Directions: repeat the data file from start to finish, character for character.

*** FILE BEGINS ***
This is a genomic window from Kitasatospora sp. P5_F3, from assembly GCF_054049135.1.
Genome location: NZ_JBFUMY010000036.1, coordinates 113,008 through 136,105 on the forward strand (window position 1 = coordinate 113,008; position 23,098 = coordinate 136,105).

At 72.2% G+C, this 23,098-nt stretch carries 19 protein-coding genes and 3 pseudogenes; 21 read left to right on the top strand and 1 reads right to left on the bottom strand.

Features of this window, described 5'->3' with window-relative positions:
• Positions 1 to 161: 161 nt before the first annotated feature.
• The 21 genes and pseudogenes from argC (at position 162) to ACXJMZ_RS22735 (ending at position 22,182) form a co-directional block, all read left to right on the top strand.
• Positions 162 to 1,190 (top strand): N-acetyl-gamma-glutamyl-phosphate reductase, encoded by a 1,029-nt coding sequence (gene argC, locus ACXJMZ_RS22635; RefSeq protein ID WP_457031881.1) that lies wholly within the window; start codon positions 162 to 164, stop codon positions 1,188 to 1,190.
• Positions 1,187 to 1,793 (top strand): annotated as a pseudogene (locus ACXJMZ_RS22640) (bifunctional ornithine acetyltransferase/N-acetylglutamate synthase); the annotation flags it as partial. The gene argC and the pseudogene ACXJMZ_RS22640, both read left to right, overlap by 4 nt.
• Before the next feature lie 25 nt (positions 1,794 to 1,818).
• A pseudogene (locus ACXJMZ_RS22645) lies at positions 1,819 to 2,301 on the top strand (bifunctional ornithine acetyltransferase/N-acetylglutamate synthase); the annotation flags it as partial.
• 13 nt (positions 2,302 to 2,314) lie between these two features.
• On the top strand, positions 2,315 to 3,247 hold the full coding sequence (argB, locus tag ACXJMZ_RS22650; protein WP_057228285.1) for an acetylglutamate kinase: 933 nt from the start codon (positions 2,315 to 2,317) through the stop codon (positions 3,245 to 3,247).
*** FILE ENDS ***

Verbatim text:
This is a genomic window from Kitasatospora sp. P5_F3, from assembly GCF_054049135.1.
Genome location: NZ_JBFUMY010000036.1, coordinates 113,008 through 136,105 on the forward strand (window position 1 = coordinate 113,008; position 23,098 = coordinate 136,105).

At 72.2% G+C, this 23,098-nt stretch carries 19 protein-coding genes and 3 pseudogenes; 21 read left to right on the top strand and 1 reads right to left on the bottom strand.

Features of this window, described 5'->3' with window-relative positions:
• Positions 1 to 161: 161 nt before the first annotated feature.
• The 21 genes and pseudogenes from argC (at position 162) to ACXJMZ_RS22735 (ending at position 22,182) form a co-directional block, all read left to right on the top strand.
• Positions 162 to 1,190 (top strand): N-acetyl-gamma-glutamyl-phosphate reductase, encoded by a 1,029-nt coding sequence (gene argC, locus ACXJMZ_RS22635; RefSeq protein ID WP_457031881.1) that lies wholly within the window; start codon positions 162 to 164, stop codon positions 1,188 to 1,190.
• Positions 1,187 to 1,793 (top strand): annotated as a pseudogene (locus ACXJMZ_RS22640) (bifunctional ornithine acetyltransferase/N-acetylglutamate synthase); the annotation flags it as partial. The gene argC and the pseudogene ACXJMZ_RS22640, both read left to right, overlap by 4 nt.
• Before the next feature lie 25 nt (positions 1,794 to 1,818).
• A pseudogene (locus ACXJMZ_RS22645) lies at positions 1,819 to 2,301 on the top strand (bifunctional ornithine acetyltransferase/N-acetylglutamate synthase); the annotation flags it as partial.
• 13 nt (positions 2,302 to 2,314) lie between these two features.
• On the top strand, positions 2,315 to 3,247 hold the full coding sequence (argB, locus tag ACXJMZ_RS22650; protein WP_057228285.1) for an acetylglutamate kinase: 933 nt from the start codon (positions 2,315 to 2,317) through the stop codon (positions 3,245 to 3,247).